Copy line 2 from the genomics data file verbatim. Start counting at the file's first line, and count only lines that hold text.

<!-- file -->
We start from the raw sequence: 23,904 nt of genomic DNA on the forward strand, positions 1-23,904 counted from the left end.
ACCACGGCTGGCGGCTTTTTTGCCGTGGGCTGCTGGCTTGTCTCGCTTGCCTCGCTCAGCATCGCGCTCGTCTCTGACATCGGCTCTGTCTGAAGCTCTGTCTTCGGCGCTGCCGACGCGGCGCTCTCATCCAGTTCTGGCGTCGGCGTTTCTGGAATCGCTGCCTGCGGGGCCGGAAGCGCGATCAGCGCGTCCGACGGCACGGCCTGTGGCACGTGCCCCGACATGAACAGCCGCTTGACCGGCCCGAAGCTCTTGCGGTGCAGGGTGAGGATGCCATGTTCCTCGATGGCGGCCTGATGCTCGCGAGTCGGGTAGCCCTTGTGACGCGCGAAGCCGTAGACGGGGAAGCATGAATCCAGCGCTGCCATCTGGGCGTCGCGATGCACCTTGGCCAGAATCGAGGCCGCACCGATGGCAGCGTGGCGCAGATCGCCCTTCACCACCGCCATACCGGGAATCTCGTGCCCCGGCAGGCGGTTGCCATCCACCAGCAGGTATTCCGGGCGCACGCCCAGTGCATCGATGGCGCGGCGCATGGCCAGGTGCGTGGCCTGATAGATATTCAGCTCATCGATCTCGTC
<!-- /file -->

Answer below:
ACCACGGCTGGCGGCTTTTTTGCCGTGGGCTGCTGGCTTGTCTCGCTTGCCTCGCTCAGCATCGCGCTCGTCTCTGACATCGGCTCTGTCTGAAGCTCTGTCTTCGGCGCTGCCGACGCGGCGCTCTCATCCAGTTCTGGCGTCGGCGTTTCTGGAATCGCTGCCTGCGGGGCCGGAAGCGCGATCAGCGCGTCCGACGGCACGGCCTGTGGCACGTGCCCCGACATGAACAGCCGCTTGACCGGCCCGAAGCTCTTGCGGTGCAGGGTGAGGATGCCATGTTCCTCGATGGCGGCCTGATGCTCGCGAGTCGGGTAGCCCTTGTGACGCGCGAAGCCGTAGACGGGGAAGCATGAATCCAGCGCTGCCATCTGGGCGTCGCGATGCACCTTGGCCAGAATCGAGGCCGCACCGATGGCAGCGTGGCGCAGATCGCCCTTCACCACCGCCATACCGGGAATCTCGTGCCCCGGCAGGCGGTTGCCATCCACCAGCAGGTATTCCGGGCGCACGCCCAGTGCATCGATGGCGCGGCGCATGGCCAGGTGCGTGGCCTGATAGATATTCAGCTCATCGATCTCGTC